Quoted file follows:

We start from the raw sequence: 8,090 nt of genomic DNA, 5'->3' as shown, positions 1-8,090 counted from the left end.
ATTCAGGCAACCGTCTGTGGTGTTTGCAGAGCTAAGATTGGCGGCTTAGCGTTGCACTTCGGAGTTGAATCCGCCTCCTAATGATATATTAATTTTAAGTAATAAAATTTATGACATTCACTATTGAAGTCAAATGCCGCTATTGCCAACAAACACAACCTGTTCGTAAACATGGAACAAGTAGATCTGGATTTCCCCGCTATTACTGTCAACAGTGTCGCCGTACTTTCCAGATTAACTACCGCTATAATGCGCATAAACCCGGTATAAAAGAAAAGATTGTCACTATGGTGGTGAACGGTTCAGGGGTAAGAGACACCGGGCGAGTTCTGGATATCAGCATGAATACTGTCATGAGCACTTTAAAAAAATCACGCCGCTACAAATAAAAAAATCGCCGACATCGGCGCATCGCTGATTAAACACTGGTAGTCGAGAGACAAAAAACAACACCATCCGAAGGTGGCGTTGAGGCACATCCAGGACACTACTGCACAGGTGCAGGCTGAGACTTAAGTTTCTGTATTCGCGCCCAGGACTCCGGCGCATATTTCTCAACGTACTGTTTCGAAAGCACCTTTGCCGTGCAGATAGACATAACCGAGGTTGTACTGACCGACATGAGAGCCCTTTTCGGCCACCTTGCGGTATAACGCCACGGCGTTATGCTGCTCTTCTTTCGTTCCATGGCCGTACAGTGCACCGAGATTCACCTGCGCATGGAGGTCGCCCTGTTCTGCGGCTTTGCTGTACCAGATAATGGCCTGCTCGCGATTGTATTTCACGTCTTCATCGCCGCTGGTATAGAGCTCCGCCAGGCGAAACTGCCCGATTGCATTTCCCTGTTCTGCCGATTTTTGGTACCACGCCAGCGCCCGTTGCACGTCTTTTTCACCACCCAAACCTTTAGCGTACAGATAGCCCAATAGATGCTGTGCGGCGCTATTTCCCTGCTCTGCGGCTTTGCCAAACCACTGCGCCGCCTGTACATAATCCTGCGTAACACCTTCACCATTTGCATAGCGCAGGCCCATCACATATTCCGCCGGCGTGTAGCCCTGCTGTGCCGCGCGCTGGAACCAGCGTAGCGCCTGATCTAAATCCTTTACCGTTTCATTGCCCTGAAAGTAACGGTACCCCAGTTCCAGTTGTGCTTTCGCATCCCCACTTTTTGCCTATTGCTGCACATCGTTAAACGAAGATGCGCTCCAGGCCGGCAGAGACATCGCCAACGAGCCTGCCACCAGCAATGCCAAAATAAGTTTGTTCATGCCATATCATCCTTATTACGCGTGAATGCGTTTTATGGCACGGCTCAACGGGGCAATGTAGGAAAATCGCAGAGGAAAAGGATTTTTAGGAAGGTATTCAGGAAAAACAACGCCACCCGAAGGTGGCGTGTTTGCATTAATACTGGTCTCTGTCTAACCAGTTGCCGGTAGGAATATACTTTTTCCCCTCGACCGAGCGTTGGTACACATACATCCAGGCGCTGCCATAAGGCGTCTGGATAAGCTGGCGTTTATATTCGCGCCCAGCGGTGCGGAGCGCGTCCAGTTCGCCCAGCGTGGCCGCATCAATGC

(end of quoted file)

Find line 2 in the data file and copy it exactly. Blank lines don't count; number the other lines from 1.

ATTCAGGCAACCGTCTGTGGTGTTTGCAGAGCTAAGATTGGCGGCTTAGCGTTGCACTTCGGAGTTGAATCCGCCTCCTAATGATATATTAATTTTAAGTAATAAAATTTATGACATTCACTATTGAAGTCAAATGCCGCTATTGCCAACAAACACAACCTGTTCGTAAACATGGAACAAGTAGATCTGGATTTCCCCGCTATTACTGTCAACAGTGTCGCCGTACTTTCCAGATTAACTACCGCTATAATGCGCATAAACCCGGTATAAAAGAAAAGATTGTCACTATGGTGGTGAACGGTTCAGGGGTAAGAGACACCGGGCGAGTTCTGGATATCAGCATGAATACTGTCATGAGCACTTTAAAAAAATCACGCCGCTACAAATAAAAAAATCGCCGACATCGGCGCATCGCTGATTAAACACTGGTAGTCGAGAGACAAAAAACAACACCATCCGAAGGTGGCGTTGAGGCACATCCAGGACACTACTGCACAGGTGCAGGCTGAGACTTAAGTTTCTGTATTCGCGCCCAGGACTCCGGCGCATATTTCTCAACGTACTGTTTCGAAAGCACCTTTGCCGTGCAGATAGACATAACCGAGGTTGTACTGACCGACATGAGAGCCCTTTTCGGCCACCTTGCGGTATAACGCCACGGCGTTATGCTGCTCTTCTTTCGTTCCATGGCCGTACAGTGCACCGAGATTCACCTGCGCATGGAGGTCGCCCTGTTCTGCGGCTTTGCTGTACCAGATAATGGCCTGCTCGCGATTGTATTTCACGTCTTCATCGCCGCTGGTATAGAGCTCCGCCAGGCGAAACTGCCCGATTGCATTTCCCTGTTCTGCCGATTTTTGGTACCACGCCAGCGCCCGTTGCACGTCTTTTTCACCACCCAAACCTTTAGCGTACAGATAGCCCAATAGATGCTGTGCGGCGCTATTTCCCTGCTCTGCGGCTTTGCCAAACCACTGCGCCGCCTGTACATAATCCTGCGTAACACCTTCACCATTTGCATAGCGCAGGCCCATCACATATTCCGCCGGCGTGTAGCCCTGCTGTGCCGCGCGCTGGAACCAGCGTAGCGCCTGATCTAAATCCTTTACCGTTTCATTGCCCTGAAAGTAACGGTACCCCAGTTCCAGTTGTGCTTTCGCATCCCCACTTTTTGCCTATTGCTGCACATCGTTAAACGAAGATGCGCTCCAGGCCGGCAGAGACATCGCCAACGAGCCTGCCACCAGCAATGCCAAAATAAGTTTGTTCATGCCATATCATCCTTATTACGCGTGAATGCGTTTTATGGCACGGCTCAACGGGGCAATGTAGGAAAATCGCAGAGGAAAAGGATTTTTAGGAAGGTATTCAGGAAAAACAACGCCACCCGAAGGTGGCGTGTTTGCATTAATACTGGTCTCTGTCTAACCAGTTGCCGGTAGGAATATACTTTTTCCCCTCGACCGAGCGTTGGTACACATACATCCAGGCGCTGCCATAAGGCGTCTGGATAAGCTGGCGTTTATATTCGCGCCCAGCGGTGCGGAGCGCGTCCAGTTCGCCCAGCGTGGCCGCATCAATGC